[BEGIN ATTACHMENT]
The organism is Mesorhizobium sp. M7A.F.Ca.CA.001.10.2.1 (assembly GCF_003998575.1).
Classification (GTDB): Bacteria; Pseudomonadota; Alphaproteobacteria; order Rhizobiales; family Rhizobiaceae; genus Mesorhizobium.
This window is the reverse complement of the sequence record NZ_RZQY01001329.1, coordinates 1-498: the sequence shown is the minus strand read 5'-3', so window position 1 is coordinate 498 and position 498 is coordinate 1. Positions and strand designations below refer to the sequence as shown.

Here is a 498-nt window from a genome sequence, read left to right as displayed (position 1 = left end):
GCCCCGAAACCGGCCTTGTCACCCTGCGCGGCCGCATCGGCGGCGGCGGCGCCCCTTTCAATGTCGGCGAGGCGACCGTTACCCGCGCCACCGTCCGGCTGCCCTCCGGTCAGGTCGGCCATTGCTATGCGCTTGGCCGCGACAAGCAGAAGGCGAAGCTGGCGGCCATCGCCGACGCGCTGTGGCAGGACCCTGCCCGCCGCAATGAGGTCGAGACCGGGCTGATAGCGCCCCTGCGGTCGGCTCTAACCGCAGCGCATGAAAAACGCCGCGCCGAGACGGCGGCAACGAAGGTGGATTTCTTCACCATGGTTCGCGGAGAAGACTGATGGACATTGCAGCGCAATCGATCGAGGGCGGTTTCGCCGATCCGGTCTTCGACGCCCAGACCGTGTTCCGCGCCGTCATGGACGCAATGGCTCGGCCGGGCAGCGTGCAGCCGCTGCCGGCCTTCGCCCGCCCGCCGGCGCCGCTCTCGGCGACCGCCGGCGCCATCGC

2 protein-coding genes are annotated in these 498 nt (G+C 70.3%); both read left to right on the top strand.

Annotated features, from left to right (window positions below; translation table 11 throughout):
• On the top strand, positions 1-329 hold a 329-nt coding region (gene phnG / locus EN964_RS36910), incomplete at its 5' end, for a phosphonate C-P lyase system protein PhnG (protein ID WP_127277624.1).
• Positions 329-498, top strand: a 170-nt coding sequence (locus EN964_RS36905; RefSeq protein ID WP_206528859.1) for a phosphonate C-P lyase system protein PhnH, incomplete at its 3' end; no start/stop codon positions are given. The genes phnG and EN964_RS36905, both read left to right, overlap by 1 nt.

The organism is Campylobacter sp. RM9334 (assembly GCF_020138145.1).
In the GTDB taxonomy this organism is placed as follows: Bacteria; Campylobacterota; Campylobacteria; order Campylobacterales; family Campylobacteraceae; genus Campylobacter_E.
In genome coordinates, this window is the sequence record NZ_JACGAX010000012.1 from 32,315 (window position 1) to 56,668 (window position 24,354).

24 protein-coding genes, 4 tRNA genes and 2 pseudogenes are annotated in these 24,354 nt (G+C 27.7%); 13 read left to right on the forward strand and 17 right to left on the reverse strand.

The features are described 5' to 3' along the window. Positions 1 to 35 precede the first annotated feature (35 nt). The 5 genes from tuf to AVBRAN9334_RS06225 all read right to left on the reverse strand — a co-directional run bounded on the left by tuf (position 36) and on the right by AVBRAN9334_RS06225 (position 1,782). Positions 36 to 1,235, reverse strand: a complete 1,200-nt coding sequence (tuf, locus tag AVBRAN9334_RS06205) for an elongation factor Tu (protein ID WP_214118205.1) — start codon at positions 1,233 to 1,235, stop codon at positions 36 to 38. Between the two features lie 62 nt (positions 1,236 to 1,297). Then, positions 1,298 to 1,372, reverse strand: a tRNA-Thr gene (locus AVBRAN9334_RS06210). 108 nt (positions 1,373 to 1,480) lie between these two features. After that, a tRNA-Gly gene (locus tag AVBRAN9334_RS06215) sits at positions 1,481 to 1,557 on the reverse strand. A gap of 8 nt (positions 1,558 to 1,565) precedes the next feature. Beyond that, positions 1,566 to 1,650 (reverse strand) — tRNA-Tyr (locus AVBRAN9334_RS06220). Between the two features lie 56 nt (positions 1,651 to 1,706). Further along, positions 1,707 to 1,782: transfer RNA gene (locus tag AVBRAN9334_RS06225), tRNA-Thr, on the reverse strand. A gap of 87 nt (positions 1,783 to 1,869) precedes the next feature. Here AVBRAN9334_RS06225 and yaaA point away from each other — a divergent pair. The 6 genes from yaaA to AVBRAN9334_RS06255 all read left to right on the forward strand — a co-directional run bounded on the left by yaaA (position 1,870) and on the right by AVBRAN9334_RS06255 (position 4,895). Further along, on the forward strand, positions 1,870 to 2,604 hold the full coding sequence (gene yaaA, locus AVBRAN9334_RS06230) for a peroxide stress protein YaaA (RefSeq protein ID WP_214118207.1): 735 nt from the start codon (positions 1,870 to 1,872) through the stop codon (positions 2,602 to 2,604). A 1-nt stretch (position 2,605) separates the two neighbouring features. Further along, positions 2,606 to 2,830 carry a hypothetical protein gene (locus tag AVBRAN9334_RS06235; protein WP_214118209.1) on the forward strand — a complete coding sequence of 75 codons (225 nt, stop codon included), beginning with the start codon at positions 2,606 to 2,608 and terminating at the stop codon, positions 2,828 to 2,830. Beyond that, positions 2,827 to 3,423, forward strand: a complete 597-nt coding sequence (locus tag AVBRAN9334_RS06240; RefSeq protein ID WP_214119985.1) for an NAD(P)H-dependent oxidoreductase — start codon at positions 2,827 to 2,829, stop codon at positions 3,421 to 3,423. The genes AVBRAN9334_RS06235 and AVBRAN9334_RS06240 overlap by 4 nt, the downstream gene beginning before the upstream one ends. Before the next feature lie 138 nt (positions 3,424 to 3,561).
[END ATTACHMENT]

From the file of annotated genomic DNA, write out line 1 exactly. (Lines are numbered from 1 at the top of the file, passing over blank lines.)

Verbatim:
The organism is Mesorhizobium sp. M7A.F.Ca.CA.001.10.2.1 (assembly GCF_003998575.1).